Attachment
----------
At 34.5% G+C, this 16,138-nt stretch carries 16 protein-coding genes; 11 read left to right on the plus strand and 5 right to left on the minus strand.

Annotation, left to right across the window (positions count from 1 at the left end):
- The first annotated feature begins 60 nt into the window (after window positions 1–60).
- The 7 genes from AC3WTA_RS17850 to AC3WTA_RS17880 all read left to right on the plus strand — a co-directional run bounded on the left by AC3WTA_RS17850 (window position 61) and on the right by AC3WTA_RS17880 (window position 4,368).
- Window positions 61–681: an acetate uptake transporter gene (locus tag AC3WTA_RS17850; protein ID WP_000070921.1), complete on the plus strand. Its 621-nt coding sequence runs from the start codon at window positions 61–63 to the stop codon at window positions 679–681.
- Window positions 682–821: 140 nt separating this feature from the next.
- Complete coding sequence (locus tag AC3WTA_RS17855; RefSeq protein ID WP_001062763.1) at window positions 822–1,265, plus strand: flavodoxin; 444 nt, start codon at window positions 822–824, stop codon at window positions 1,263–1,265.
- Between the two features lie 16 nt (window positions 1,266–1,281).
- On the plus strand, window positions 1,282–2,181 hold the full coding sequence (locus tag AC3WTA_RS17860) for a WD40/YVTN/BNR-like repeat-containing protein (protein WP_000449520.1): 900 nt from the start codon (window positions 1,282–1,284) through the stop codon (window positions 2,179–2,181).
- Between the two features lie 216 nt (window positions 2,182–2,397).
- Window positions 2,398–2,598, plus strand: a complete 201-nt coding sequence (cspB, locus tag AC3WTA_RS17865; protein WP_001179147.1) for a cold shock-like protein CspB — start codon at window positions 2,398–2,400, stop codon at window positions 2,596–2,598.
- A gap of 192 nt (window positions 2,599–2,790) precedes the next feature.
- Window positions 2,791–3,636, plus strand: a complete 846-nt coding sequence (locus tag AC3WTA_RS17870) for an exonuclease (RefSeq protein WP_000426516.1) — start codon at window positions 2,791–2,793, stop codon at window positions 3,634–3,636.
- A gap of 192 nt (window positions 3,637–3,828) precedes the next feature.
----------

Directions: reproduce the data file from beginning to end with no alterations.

At 34.5% G+C, this 16,138-nt stretch carries 16 protein-coding genes; 11 read left to right on the plus strand and 5 right to left on the minus strand.

Annotation, left to right across the window (positions count from 1 at the left end):
- The first annotated feature begins 60 nt into the window (after window positions 1–60).
- The 7 genes from AC3WTA_RS17850 to AC3WTA_RS17880 all read left to right on the plus strand — a co-directional run bounded on the left by AC3WTA_RS17850 (window position 61) and on the right by AC3WTA_RS17880 (window position 4,368).
- Window positions 61–681: an acetate uptake transporter gene (locus tag AC3WTA_RS17850; protein ID WP_000070921.1), complete on the plus strand. Its 621-nt coding sequence runs from the start codon at window positions 61–63 to the stop codon at window positions 679–681.
- Window positions 682–821: 140 nt separating this feature from the next.
- Complete coding sequence (locus tag AC3WTA_RS17855; RefSeq protein ID WP_001062763.1) at window positions 822–1,265, plus strand: flavodoxin; 444 nt, start codon at window positions 822–824, stop codon at window positions 1,263–1,265.
- Between the two features lie 16 nt (window positions 1,266–1,281).
- On the plus strand, window positions 1,282–2,181 hold the full coding sequence (locus tag AC3WTA_RS17860) for a WD40/YVTN/BNR-like repeat-containing protein (protein WP_000449520.1): 900 nt from the start codon (window positions 1,282–1,284) through the stop codon (window positions 2,179–2,181).
- Between the two features lie 216 nt (window positions 2,182–2,397).
- Window positions 2,398–2,598, plus strand: a complete 201-nt coding sequence (cspB, locus tag AC3WTA_RS17865; protein WP_001179147.1) for a cold shock-like protein CspB — start codon at window positions 2,398–2,400, stop codon at window positions 2,596–2,598.
- A gap of 192 nt (window positions 2,599–2,790) precedes the next feature.
- Window positions 2,791–3,636, plus strand: a complete 846-nt coding sequence (locus tag AC3WTA_RS17870) for an exonuclease (RefSeq protein WP_000426516.1) — start codon at window positions 2,791–2,793, stop codon at window positions 3,634–3,636.
- A gap of 192 nt (window positions 3,637–3,828) precedes the next feature.